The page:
2. Changes of hierarchical network in local and world stock market

    Science.gov (United States)

    Patwary, Enayet Ullah; Lee, Jong Youl; Nobi, Ashadun; Kim, Doo Hwan; Lee, Jae Woo

    2017-10-01

    We consider the cross-correlation coefficients of the daily returns in the local and global stock markets. We generate the minimal spanning tree (MST) using the correlation matrix. We observe that the MSTs change their structure from chain-like networks to star-like networks during periods of market uncertainty. We quantify the measure of the hierarchical network utilizing the value of the hierarchy measured by the hierarchical path. The hierarchy and betweenness centrality characterize the state of the market regarding the impact of crises. During crises, the non-financial company is established as the central node of the MST. However, before the crisis and during stable periods, the financial company is occupying the central node of the MST in the Korean and the U.S. stock markets. The changes in the network structure and the central node are good indicators of an upcoming crisis.

  3. Learning what to see in a changing world

    Directory of Open Access Journals (Sweden)

    Katharina eSchmack

    2016-05-01

    Full Text Available Visual perception is strongly shaped by expectations, but it is poorly understood how such perceptual expectations are learned in our dynamic sensory environment. Here, we applied a Bayesian framework to investigate whether perceptual expectations are continuously updated from different aspects of ongoing experience. In two experiments, human observers performed an associative learning task in which rapidly changing expectations about the appearance of ambiguous stimuli were induced. We found that perception of ambiguous stimuli was biased by both learned associations and previous perceptual outcomes. Computational modelling revealed that perception was best explained by amodel that continuously updated priors from associative learning and perceptual history and combined these priors with the current sensory information in a probabilistic manner. Our findings suggest that the construction of visual perception is a highly dynamic process that incorporates rapidly changing expectations from different sources in a manner consistent with Bayesian learning and inference.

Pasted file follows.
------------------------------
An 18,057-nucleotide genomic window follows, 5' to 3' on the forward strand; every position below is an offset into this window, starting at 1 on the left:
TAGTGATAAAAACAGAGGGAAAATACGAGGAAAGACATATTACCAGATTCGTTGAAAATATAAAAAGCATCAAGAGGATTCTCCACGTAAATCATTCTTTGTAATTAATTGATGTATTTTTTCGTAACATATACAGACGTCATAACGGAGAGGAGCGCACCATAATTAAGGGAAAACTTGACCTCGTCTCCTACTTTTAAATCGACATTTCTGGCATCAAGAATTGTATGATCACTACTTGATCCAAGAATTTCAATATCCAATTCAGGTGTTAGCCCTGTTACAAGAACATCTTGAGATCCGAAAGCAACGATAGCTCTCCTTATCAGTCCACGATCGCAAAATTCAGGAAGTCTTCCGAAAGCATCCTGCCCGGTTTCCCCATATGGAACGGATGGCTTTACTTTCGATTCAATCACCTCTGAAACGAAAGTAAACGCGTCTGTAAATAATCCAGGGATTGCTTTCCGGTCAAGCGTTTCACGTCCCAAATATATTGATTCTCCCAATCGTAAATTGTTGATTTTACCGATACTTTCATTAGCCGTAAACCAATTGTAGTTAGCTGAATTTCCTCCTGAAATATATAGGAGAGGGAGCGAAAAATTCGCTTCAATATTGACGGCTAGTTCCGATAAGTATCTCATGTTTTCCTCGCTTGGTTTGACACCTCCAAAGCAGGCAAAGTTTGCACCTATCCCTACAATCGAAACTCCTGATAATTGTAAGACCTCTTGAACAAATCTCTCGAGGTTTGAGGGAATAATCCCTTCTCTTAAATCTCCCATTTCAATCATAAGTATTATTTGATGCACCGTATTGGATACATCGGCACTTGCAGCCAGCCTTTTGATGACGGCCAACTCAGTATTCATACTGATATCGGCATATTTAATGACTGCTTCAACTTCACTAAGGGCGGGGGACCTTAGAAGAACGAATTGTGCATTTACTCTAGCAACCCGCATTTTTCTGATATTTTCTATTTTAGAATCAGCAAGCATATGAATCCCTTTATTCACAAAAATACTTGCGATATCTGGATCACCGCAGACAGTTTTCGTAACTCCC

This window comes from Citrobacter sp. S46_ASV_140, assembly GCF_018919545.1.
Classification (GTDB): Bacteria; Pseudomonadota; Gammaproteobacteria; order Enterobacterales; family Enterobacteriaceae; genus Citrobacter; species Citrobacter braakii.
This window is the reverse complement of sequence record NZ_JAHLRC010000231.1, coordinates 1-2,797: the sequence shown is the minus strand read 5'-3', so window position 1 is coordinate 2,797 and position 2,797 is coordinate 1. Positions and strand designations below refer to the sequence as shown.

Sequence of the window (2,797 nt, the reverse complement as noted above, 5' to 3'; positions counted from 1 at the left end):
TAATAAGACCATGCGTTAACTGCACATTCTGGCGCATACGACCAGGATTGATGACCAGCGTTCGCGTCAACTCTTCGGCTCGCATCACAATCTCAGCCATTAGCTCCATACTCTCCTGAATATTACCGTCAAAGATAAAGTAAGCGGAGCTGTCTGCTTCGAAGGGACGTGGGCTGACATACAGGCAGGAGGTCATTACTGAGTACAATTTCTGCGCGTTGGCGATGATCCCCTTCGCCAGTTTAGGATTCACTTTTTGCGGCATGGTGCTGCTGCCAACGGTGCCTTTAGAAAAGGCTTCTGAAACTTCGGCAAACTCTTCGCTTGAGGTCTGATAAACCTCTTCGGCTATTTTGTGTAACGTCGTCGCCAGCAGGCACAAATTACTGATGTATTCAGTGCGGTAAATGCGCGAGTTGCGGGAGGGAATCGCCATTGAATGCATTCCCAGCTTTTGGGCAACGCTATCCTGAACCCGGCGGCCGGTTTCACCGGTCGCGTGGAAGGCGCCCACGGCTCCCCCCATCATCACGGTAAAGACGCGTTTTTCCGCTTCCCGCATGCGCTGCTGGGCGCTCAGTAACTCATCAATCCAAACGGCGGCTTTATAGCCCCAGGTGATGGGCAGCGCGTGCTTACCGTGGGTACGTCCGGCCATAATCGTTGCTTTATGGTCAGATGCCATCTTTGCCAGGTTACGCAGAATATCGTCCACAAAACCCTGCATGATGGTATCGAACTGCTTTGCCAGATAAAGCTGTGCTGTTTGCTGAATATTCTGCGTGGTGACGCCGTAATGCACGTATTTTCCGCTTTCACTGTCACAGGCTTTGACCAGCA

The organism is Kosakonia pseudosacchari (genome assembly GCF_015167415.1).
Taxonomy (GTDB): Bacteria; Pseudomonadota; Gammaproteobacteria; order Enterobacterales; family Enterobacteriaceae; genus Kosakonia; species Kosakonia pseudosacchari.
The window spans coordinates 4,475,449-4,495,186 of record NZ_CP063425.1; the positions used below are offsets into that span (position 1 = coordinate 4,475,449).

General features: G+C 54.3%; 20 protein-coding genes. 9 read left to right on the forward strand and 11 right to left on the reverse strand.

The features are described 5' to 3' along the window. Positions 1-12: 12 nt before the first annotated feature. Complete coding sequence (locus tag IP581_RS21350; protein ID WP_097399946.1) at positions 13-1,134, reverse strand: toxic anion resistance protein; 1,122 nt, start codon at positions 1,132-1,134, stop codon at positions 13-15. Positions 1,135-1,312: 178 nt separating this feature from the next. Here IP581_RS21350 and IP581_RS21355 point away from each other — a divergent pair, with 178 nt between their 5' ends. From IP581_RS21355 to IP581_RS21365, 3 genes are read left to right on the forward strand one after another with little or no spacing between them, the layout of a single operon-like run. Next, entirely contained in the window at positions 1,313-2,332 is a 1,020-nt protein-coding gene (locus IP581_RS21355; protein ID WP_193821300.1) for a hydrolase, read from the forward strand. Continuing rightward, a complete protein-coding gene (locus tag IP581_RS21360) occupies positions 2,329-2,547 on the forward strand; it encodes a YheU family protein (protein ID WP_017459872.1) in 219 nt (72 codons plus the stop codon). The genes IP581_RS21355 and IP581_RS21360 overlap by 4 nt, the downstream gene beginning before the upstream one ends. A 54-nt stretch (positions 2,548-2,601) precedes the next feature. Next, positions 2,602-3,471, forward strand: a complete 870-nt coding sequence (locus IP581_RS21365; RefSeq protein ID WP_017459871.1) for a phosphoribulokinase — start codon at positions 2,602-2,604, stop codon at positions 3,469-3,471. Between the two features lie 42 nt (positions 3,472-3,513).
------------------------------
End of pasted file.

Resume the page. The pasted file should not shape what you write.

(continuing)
4. Women's Changing Participation in the Labor Force: A World Perspective

    OpenAIRE

    Schultz, T. Paul

    1989-01-01

    This paper describes how the composition of the labor force changes with economic development. It considers recent trends in women's labor force participation and the type of jobs held in various sectors as national per capita income increases. The paper notes that women are more likely to work in the family or informal labor market if the labor costs to firms exceed the opportunity costs of female labor to family enterprises. Firms are at a relative disadvantage compared with families in the...

  5. Ozone Climate Penalty and Mortality in a Changing World

    Science.gov (United States)

    Hakami, A.; Zhao, S.; Pappin, A.; Mesbah, M.

    2013-12-01